Oral and oropharyngeal cancers are the largest group of those cancers which fall into the head and neck cancer category. Common names for it include such things as mouth cancer, tongue cancer, tonsil cancer, and throat cancer. Approximately 53,000 people in the US will be newly diagnosed with oral cancer in 2019. This includes those cancers that occur in the mouth itself, in the very back of the mouth known as the oropharynx, and on the exterior lip of the mouth. For more than a decade there has been an annual increase in the rate of occurrence of oral and oropharyngeal cancers. This is expected to continue as there is no national screening policy or protocol, and the risk factors for the disease continue to be relatively unchanged.
There are two distinct pathways by which most people come to oral and oropharyngeal cancer. One is through the use of tobacco and alcohol, a long-term historic problem and cause, and the other is through exposure to the HPV-16 virus (human papilloma virus version 16),a relatively new (since 1999) identified etiology, and the same one which is responsible for the vast majority of cervical cancers in women. A small percentage of people (under about 10%) do get oral cancers from no currently identified cause. It is currently believed that these are likely related to some genetic predisposition or frailty, or a yet unidentified shared risk factor.
While some think this is a rare cancer, mouth cancers will be newly diagnosed in about 132 new individuals each day in the US alone, and a person dies from oral cancer every hour of every day. If you add the subcategory of laryngeal throat cancers, the rates of occurrence (about 12,000 additional new cases per year) and death are significantly higher. When found at early stages of development, oral cancers can have an 80 to 90 % survival rate. Unfortunately at this time, the majority are found as late stage cancers, and this accounts for the very high death rate of about 43% at five years from diagnosis (for all stages and etiologies combined at time of diagnosis), and high treatment-related morbidity in survivors. Late stage diagnosis is not occurring because most of these cancers are hard to discover, (though some like HPV origin disease have unique discovery issues), it is because of a lack of public awareness coupled with the lack of a national program for opportunistic screenings which would yield early discovery by medical and dental professionals. This data is for the US only. Different countries will have different incidence rates, death rates and dominant etiologies. The worldwide burden of oral cancers is an estimated 657,000 new cases of cancers of the oral cavity and oropharynx each year, and more than 330,000 deaths. (World Health Organization data). This data is likely conservative as actual reporting from all countries particularly in the third world, is often problematic to obtain, and many cases are not reported.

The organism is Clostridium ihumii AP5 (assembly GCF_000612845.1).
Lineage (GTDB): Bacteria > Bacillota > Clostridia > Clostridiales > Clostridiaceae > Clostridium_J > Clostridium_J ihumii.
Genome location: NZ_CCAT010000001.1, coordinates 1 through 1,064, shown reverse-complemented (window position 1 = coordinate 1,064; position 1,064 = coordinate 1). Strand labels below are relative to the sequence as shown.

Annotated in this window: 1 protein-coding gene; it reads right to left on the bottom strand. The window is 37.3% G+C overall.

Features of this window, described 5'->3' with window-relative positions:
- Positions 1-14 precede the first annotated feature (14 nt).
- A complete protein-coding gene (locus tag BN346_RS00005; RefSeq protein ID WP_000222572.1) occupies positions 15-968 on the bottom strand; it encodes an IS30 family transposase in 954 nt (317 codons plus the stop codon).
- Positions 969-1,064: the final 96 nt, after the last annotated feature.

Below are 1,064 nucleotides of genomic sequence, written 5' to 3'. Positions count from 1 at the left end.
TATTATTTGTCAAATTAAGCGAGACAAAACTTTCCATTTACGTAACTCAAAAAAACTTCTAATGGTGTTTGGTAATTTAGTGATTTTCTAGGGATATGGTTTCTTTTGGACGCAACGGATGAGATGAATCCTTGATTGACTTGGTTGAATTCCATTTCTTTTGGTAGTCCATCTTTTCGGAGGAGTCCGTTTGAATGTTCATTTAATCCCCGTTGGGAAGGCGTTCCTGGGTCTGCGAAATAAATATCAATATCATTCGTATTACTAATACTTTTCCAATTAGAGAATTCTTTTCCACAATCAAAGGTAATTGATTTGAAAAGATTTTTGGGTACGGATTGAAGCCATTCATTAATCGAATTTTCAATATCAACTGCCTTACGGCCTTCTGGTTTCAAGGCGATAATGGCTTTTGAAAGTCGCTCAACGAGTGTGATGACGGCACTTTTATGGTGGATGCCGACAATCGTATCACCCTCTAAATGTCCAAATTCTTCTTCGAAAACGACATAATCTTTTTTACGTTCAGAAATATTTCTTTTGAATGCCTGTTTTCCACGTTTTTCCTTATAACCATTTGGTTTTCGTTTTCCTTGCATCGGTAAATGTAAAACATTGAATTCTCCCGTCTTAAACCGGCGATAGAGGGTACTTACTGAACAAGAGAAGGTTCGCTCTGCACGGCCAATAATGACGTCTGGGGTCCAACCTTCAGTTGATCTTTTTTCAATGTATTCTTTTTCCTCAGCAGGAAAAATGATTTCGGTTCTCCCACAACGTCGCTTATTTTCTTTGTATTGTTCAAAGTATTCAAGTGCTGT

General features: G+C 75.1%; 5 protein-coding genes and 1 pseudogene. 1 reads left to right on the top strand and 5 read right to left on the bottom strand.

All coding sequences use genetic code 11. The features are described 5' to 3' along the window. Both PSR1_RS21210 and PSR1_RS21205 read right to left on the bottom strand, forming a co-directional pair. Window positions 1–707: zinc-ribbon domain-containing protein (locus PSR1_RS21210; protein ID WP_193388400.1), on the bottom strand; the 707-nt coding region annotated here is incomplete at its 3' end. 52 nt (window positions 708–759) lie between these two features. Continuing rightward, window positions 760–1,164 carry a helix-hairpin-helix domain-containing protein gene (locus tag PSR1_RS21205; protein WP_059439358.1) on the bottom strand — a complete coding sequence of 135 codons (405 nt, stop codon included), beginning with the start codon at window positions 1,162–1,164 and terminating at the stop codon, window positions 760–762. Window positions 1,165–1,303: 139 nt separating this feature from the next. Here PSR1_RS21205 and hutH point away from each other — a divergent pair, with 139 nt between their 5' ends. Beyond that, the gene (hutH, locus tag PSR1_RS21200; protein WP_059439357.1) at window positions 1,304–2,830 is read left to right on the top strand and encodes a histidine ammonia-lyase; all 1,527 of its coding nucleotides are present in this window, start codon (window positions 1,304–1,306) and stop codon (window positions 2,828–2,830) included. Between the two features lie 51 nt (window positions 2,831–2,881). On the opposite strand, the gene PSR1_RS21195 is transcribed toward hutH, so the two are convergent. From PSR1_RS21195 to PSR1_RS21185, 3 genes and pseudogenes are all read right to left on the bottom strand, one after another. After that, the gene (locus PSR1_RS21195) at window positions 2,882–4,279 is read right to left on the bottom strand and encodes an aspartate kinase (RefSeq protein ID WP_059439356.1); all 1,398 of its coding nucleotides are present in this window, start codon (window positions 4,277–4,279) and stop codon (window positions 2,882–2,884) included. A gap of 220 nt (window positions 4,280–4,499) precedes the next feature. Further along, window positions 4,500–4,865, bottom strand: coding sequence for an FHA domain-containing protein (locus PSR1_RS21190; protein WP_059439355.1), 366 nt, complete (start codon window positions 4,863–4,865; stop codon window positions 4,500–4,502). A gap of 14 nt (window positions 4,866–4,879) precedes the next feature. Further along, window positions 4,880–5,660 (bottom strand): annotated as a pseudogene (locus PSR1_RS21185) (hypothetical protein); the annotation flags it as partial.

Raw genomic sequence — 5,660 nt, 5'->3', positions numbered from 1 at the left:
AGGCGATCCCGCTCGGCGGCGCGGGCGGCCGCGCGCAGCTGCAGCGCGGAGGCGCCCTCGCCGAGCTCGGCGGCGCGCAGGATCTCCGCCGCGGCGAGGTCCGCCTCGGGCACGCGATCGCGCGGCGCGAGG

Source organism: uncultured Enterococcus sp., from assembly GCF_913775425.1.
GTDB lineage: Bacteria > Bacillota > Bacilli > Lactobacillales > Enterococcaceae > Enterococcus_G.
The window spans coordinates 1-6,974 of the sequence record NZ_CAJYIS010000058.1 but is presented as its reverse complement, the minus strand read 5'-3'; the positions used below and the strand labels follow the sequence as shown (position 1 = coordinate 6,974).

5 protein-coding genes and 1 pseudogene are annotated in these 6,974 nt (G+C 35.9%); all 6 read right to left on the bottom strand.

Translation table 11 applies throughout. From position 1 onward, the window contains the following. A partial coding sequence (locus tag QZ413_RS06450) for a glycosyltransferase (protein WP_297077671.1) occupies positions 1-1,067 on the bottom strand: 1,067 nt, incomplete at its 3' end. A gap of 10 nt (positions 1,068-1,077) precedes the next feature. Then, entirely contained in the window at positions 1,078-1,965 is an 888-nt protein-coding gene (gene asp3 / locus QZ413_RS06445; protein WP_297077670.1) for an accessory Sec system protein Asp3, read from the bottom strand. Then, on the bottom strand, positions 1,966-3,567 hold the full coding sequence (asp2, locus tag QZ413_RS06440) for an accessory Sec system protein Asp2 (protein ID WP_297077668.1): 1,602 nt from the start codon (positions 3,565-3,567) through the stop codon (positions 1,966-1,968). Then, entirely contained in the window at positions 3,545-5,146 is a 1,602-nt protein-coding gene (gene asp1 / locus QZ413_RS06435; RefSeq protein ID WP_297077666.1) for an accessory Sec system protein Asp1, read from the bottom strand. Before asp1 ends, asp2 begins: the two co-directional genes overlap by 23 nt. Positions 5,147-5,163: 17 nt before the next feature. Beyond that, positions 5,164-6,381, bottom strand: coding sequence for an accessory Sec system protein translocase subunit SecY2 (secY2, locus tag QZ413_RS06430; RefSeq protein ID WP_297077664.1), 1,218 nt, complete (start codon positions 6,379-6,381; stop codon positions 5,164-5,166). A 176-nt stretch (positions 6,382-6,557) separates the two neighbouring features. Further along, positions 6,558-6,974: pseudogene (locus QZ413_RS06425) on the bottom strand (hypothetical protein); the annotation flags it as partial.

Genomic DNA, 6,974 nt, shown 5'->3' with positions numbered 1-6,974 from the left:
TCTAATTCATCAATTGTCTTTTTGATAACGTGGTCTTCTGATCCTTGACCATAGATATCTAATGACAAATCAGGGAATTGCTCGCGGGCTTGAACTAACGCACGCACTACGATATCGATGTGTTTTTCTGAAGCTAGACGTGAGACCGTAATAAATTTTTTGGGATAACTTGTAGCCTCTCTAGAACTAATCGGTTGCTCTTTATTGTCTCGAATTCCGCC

The Oral Cancer Foundation
The Bruce Paltrow Foundation
3419 Via Lido # 205
Newport Beach, CA 92663
Contact: None designated
Source: 2019 National Health Observances, National Health Information Center, Office of Disease Prevention and Health Promotion, U.S. Department of Health and Human Services, Washington, DC.